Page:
Menu Close

What does vector mean in Photoshop?

In the context of Adobe Photoshop, “vector” typically refers to a vector shape or a layer containing vector graphics. Photoshop is primarily a raster graphics editing software, which means it works with images made up of pixels. However, Photoshop also includes vector capabilities for creating and working with vector shapes.


Here’s what “vector” means in the context of Photoshop:


  1. Vector Shapes: Photoshop allows users to create vector shapes such as rectangles, circles, polygons, and custom paths. These vector shapes are resolution-independent, meaning they can be resized without a loss of quality. You can find the vector shape tools in the toolbar, and you can draw or modify vector shapes using the Path Selection and Direct Selection tools.


  1. Shape Layers: When you draw a vector shape in Photoshop, it is typically created on a shape layer. Shape layers are special layers that contain vector information. You can edit the properties of the shape, including its fill color, stroke, and other attributes. The vector information allows for precise editing and scaling of the shape.


  1. Text Layers: Text layers in Photoshop are also vector-based. When you add text to an image, it is added as a text layer, and the text remains editable as long as the layer is not rasterized. This means you can scale, transform, and modify the text without losing quality.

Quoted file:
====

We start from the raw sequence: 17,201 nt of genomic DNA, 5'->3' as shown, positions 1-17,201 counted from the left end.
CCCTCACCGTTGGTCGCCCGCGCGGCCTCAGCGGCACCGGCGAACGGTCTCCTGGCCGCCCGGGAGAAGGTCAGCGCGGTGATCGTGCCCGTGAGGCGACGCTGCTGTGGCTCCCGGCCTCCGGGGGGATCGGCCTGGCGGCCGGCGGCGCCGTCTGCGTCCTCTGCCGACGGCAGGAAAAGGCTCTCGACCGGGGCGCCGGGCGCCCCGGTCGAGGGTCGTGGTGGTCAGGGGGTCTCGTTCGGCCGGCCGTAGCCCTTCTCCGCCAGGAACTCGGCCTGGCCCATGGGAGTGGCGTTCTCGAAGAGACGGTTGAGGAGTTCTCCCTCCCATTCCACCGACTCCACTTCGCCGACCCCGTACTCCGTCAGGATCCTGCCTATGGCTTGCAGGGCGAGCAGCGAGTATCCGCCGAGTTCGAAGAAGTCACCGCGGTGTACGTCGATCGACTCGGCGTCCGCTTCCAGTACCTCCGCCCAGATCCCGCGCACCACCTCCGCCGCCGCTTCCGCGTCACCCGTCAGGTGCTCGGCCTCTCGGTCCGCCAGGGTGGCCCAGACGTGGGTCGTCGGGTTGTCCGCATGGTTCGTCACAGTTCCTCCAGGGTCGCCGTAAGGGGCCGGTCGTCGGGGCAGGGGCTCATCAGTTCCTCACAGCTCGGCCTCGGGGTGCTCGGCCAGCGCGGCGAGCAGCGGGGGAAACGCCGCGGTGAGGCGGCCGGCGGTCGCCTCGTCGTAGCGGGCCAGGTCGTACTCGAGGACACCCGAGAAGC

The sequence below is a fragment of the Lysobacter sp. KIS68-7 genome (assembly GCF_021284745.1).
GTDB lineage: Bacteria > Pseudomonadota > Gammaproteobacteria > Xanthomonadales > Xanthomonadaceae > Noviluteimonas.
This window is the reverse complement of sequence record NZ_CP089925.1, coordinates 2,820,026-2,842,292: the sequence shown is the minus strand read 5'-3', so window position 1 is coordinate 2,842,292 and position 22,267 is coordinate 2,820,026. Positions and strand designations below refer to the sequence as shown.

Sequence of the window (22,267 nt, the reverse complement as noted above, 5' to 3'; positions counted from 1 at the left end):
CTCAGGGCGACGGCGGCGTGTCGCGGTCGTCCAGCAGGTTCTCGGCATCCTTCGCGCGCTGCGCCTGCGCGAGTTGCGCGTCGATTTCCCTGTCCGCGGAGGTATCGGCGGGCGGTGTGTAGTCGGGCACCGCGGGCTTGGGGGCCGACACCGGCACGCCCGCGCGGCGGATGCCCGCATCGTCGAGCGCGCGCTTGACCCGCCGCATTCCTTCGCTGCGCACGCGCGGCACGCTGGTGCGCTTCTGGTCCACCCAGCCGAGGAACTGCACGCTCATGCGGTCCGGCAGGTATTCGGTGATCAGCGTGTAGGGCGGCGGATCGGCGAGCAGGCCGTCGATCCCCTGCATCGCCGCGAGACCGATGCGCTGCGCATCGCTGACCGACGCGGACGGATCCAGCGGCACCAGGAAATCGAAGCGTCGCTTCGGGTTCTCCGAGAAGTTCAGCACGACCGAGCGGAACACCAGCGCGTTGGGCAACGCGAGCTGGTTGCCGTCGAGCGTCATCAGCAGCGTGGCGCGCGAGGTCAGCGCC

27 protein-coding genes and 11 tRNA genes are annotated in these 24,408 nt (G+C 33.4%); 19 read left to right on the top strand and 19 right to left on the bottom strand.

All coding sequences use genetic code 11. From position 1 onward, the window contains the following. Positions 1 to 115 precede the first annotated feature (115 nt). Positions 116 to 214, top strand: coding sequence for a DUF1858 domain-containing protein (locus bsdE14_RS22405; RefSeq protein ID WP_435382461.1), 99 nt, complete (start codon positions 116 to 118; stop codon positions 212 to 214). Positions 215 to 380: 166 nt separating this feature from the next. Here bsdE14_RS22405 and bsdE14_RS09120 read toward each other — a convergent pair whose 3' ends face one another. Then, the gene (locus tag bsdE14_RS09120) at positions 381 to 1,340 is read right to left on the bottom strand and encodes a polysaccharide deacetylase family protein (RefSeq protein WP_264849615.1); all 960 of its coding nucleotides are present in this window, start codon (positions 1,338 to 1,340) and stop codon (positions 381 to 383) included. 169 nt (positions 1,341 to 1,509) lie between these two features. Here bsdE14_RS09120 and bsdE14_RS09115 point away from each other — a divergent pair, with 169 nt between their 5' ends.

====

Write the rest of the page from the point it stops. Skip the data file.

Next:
1. Smart Objects: Smart Objects in Photoshop can also be considered as a form of vector-like elements. When you convert a layer to a Smart Object, it retains its original quality and can be transformed without degradation. Smart Objects can contain vector or raster data, and they provide a non-destructive way to work with layers.


It’s important to note that while Photoshop has some vector capabilities, it is primarily a raster-based program. If you need advanced vector editing or if your primary focus is on vector graphics, you might want to use a dedicated vector graphics editor like Adobe Illustrator or other vector software. These programs are designed specifically for working with scalable, resolution-independent graphics.